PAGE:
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Grainger (GWW) May Be Closer to the End Than the Beginning
10/19/2010 12:01 am EST
Companies like W.W. Grainger (GWW) tend to do quite well in the early phases of an economic recovery. Not only do these companies have to replenish low inventories of components and supplies (worked down below normally desirable levels during a slowdown), but they actively begin expanding production again. The question, though, is what happens when that early cycle is over? Companies will continue to order from Grainger as this recovery moves into its next phase, but investor enthusiasm may transition on to the next flavor of the month.
The Quarter That Was
Sales grew 19%, as reported in the third quarter, with the company's US business growing 13% (ex-acquisitions). Volume made up about 9% of that overall growth, with pricing more or less flat. Within the numbers, heavy and light manufacturing were the strongest sectors, while government, commercial, and contractor categories limped along at single-digit growth. A little more concerning, though, was the pattern of growth—every month of the third quarter was weaker on a year-over-year basis than the prior quarter. In other words, the company is still logging impressive double-digit growth, but the rate is slowing, and that will certainly perturb some momentum and growth investors.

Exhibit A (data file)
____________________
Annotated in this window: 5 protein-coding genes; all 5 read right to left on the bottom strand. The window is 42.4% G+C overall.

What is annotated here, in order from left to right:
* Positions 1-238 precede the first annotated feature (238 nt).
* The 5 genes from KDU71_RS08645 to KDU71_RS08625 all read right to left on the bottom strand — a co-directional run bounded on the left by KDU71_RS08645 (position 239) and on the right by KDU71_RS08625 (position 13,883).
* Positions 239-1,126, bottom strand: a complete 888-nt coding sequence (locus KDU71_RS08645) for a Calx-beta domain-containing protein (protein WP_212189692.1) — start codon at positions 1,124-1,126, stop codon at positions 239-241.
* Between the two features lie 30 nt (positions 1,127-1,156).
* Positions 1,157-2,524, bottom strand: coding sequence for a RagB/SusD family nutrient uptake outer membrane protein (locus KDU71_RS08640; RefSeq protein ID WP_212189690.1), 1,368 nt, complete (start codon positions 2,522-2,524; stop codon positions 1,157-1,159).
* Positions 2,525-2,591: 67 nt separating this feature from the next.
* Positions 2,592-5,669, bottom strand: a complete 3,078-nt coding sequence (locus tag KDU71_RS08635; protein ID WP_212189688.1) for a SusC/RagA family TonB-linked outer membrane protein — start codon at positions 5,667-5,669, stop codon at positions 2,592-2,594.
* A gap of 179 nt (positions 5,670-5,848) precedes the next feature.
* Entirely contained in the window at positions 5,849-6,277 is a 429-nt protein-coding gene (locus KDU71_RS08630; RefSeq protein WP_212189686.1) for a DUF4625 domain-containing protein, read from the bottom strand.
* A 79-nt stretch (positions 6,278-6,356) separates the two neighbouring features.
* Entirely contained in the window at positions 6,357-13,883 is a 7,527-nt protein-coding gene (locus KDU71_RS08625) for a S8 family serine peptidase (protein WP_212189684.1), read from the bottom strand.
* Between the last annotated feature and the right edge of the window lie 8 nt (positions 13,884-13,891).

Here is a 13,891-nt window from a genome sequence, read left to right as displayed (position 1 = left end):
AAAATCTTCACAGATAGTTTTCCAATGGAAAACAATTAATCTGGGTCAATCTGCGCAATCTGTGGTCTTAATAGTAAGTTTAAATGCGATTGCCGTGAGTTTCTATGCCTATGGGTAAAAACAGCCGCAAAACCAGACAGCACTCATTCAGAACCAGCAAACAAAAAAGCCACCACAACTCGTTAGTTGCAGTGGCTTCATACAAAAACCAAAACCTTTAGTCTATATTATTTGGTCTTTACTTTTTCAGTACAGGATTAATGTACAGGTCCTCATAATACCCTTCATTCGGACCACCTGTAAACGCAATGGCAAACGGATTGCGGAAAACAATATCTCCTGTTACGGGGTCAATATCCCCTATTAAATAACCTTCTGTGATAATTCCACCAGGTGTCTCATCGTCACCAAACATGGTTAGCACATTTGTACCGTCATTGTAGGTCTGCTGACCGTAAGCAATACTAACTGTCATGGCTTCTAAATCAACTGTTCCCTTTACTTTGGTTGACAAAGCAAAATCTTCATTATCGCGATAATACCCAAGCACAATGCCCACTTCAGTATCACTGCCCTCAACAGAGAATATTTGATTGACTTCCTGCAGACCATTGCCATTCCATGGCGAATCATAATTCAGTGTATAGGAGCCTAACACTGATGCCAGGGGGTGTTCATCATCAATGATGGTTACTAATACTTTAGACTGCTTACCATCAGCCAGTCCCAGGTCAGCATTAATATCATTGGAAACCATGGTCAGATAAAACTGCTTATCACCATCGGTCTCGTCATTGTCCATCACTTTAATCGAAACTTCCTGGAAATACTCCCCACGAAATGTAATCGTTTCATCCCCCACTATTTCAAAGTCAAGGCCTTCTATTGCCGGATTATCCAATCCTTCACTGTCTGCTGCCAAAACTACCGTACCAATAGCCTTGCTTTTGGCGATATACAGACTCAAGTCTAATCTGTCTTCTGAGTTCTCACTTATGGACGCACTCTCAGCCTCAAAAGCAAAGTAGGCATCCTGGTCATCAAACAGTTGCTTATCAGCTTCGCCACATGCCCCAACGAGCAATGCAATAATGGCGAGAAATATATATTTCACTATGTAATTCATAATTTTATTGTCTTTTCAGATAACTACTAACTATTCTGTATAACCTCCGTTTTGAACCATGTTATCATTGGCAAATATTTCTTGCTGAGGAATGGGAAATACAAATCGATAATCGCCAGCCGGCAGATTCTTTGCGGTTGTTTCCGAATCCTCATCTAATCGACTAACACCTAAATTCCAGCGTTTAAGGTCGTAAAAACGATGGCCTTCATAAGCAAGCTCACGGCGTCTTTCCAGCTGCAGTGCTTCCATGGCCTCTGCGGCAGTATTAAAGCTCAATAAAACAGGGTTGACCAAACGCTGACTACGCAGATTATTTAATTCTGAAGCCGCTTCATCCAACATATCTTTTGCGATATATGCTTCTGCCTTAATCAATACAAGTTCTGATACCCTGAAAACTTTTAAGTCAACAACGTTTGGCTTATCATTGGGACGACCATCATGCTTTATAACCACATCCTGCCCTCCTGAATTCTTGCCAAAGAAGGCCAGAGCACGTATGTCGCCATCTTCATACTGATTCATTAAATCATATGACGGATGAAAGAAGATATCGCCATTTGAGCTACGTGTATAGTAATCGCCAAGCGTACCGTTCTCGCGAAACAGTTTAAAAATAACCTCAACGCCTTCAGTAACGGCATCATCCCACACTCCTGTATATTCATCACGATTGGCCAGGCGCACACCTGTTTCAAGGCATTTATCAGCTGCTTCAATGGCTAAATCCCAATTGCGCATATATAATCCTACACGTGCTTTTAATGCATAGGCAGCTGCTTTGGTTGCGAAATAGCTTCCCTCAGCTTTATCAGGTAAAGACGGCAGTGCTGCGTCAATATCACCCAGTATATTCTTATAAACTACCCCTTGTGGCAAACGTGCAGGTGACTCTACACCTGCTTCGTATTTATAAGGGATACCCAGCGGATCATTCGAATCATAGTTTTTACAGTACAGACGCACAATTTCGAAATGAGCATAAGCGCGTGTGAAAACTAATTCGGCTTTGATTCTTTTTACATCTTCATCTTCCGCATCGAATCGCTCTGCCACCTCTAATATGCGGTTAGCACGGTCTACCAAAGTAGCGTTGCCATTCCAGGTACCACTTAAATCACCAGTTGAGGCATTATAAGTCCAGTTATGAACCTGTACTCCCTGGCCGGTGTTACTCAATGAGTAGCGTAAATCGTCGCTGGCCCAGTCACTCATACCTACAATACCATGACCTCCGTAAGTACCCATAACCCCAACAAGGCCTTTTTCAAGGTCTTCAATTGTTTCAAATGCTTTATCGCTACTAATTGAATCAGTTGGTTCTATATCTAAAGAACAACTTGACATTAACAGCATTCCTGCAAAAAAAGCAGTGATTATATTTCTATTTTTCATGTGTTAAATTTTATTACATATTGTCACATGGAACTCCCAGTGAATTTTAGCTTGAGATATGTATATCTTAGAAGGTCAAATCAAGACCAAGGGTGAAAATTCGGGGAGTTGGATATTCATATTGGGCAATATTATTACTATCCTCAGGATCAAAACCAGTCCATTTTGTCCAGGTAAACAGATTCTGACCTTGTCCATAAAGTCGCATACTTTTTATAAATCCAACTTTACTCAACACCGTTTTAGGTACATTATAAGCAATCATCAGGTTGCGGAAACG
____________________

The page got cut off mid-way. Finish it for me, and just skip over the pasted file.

Below the top line, the data was good, but a bit confusing. Grainger reports an above-average level of special items and accounting treatments. The company makes this as clear as it can, but it can be a bit confusing. All in all, though, operating earnings rose about 30% ex-items, while net earnings were up about 25%.
The Road Ahead
If Grainger disappointed with its forward guidance, it is because expectations were running hot going into this announcement. That said, the company is not likely to see another boost like the BP (BP) oil spill cleanup, and guidance does suggest that year-over-year growth will decelerate into the high single digits.
Likely as not, heavy manufacturing and light manufacturing are going to slow down, while it does not seem like contractor or government business will pick up strongly. Investors with an interest in Grainger's future should pay attention, then, to the earnings reports and guidance from manufacturing-related businesses like Caterpillar (CAT), Boeing (BA), and United Technologies (UTX), not because they are major Grainger customers per se, but because they should offer a "tell" on the heavy-duty manufacturing sector.
The Bottom Line
Grainger is no longer a cheap stock and the easy money is probably already in hand. That should not trouble long-term investors, but more momentum-oriented holders should realize that their ride is much closer to the end than it is the beginning.
By Stephen Simpson of KratistoInvesting.blogspot.com
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